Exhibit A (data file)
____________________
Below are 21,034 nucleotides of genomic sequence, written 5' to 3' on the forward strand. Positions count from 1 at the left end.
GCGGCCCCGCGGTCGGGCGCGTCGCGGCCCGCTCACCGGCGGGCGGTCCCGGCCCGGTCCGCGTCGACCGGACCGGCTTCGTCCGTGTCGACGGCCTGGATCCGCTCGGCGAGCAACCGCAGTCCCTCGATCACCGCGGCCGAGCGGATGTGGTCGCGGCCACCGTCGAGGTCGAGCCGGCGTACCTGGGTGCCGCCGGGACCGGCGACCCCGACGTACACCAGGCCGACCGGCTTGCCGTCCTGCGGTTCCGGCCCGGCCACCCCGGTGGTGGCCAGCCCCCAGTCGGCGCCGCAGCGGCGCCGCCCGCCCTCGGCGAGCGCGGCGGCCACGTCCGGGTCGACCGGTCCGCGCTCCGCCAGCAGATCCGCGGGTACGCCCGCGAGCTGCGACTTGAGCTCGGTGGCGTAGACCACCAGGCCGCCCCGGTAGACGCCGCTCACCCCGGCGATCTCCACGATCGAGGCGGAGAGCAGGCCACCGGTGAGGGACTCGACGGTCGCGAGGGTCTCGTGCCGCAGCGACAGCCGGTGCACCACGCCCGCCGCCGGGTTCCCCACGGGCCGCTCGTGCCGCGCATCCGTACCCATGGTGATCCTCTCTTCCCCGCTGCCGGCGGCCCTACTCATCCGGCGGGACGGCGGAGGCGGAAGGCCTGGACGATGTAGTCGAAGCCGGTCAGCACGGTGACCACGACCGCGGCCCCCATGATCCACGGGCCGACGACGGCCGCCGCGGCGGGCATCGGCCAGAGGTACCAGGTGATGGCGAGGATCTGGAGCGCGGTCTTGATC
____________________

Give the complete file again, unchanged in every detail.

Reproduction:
Below are 21,034 nucleotides of genomic sequence, written 5' to 3' on the forward strand. Positions count from 1 at the left end.
GCGGCCCCGCGGTCGGGCGCGTCGCGGCCCGCTCACCGGCGGGCGGTCCCGGCCCGGTCCGCGTCGACCGGACCGGCTTCGTCCGTGTCGACGGCCTGGATCCGCTCGGCGAGCAACCGCAGTCCCTCGATCACCGCGGCCGAGCGGATGTGGTCGCGGCCACCGTCGAGGTCGAGCCGGCGTACCTGGGTGCCGCCGGGACCGGCGACCCCGACGTACACCAGGCCGACCGGCTTGCCGTCCTGCGGTTCCGGCCCGGCCACCCCGGTGGTGGCCAGCCCCCAGTCGGCGCCGCAGCGGCGCCGCCCGCCCTCGGCGAGCGCGGCGGCCACGTCCGGGTCGACCGGTCCGCGCTCCGCCAGCAGATCCGCGGGTACGCCCGCGAGCTGCGACTTGAGCTCGGTGGCGTAGACCACCAGGCCGCCCCGGTAGACGCCGCTCACCCCGGCGATCTCCACGATCGAGGCGGAGAGCAGGCCACCGGTGAGGGACTCGACGGTCGCGAGGGTCTCGTGCCGCAGCGACAGCCGGTGCACCACGCCCGCCGCCGGGTTCCCCACGGGCCGCTCGTGCCGCGCATCCGTACCCATGGTGATCCTCTCTTCCCCGCTGCCGGCGGCCCTACTCATCCGGCGGGACGGCGGAGGCGGAAGGCCTGGACGATGTAGTCGAAGCCGGTCAGCACGGTGACCACGACCGCGGCCCCCATGATCCACGGGCCGACGACGGCCGCCGCGGCGGGCATCGGCCAGAGGTACCAGGTGATGGCGAGGATCTGGAGCGCGGTCTTGATC